“He’s a naughty boy if he’s done that, but he’s still my whanau [family],” Mr Barlow’s aunt Josie Boldy told New Zealand’s Sunday News.

Woman awarded $3.8m after

brother sold her home and fled

THE  government has been ordered to pay $3.8 million to a woman who was in cloisters in an Italian nunnery when her brother stole the title to her home and sold it from under her.

Teresa Nadia Pedulla lived with an order of nuns in Sicily and then Calabria for five years, before leaving to care for her dying father in June 2009.

While she was in Italy, her brother Fernando Rene Panetta used fraudulent means to obtain the certificate of title to her North Curl Curl home.

He took out several mortgages against the Soniver Road property, including one for $1.99 million, then sold it for $3.8 million in March this year.

Mr Panetta and his wife, Anna Lam, each received $684,890.92 from the sale and left Australia on separate flights on May 25. They have not been seen since.

The NSW Supreme Court ordered the NSW government to compensate Mrs Pedulla from the Torrens Assurance Fund.

Justice Michael Penbroke found Mrs Pedulla could claim under the Real Property Act in circumstances where the loss arises from ”having been deprived of the land, or of any estate or interest in the land, as a consequence of a fraudulent act.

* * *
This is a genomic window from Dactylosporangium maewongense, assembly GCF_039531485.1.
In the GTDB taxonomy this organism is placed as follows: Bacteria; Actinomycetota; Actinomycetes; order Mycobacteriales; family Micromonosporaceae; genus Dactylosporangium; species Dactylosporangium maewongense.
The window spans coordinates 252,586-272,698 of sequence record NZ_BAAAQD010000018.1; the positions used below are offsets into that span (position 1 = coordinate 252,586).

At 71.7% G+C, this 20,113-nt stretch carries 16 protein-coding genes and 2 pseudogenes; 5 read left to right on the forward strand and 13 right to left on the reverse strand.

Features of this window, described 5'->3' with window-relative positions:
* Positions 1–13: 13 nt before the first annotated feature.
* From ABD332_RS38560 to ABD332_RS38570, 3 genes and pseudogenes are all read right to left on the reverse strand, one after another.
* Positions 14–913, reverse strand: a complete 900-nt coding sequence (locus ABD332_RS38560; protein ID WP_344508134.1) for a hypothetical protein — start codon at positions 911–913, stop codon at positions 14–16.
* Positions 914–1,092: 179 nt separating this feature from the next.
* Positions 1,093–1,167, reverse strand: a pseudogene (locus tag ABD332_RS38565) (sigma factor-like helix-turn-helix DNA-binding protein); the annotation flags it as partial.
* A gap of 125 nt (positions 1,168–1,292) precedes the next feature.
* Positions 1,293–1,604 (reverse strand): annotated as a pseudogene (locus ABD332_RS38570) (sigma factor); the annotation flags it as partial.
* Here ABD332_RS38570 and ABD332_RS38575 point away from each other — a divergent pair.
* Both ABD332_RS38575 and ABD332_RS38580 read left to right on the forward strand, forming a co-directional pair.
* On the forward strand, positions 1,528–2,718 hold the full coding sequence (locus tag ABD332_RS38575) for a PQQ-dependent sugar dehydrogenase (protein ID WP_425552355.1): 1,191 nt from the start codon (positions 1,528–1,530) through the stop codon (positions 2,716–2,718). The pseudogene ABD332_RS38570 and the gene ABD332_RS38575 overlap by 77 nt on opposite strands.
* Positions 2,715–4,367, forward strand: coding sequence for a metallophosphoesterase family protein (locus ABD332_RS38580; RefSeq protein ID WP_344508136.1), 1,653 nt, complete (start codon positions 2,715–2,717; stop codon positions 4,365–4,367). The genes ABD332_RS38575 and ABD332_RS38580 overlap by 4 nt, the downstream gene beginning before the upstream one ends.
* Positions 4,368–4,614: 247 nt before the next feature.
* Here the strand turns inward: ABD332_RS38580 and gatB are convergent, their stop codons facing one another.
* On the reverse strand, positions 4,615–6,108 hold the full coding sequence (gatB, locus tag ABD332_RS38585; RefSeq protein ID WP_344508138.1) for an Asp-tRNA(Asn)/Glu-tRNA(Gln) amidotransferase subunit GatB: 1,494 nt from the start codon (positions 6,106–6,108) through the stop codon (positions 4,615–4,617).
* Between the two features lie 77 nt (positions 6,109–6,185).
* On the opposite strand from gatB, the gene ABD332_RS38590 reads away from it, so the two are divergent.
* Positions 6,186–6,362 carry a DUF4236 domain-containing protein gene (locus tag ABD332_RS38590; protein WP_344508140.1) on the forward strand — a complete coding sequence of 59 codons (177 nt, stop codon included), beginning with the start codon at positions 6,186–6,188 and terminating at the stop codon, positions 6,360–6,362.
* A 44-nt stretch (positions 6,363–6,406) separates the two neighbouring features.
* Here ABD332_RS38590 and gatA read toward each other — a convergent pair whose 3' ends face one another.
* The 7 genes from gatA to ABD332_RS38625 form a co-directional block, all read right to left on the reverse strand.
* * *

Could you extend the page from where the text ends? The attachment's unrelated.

The Registrar General was also ordered to pay Mrs Pedulla’s costs.

The court heard a solicitor, Lewis Fineman Yee, was ”central and causative” to the ”brazen and fraudulent conduct” of Mr Panetta.

In July and August 2006, Mr Yee obtained the certificate of title by falsely saying Mrs Pedulla was his client.

He swore a false statutory declaration, produced a forged power of attorney and witnessed Mr Panetta’s signature when the transfer of registration was lodged in March 2007 for only $1 consideration.

Mrs Pedulla didn’t discover she had lost her ownership of the house until April this year when her brother was in Italy after the death of their father.

Justice Penbroke said Mr Yee acted out of obligation to Ms Lam, with whom he had a long-term business, domestic and intimate relationship before she married Mr Panetta. However, he found Mr Yee was not an ”innocent dupe” but played a major key role in the fraud.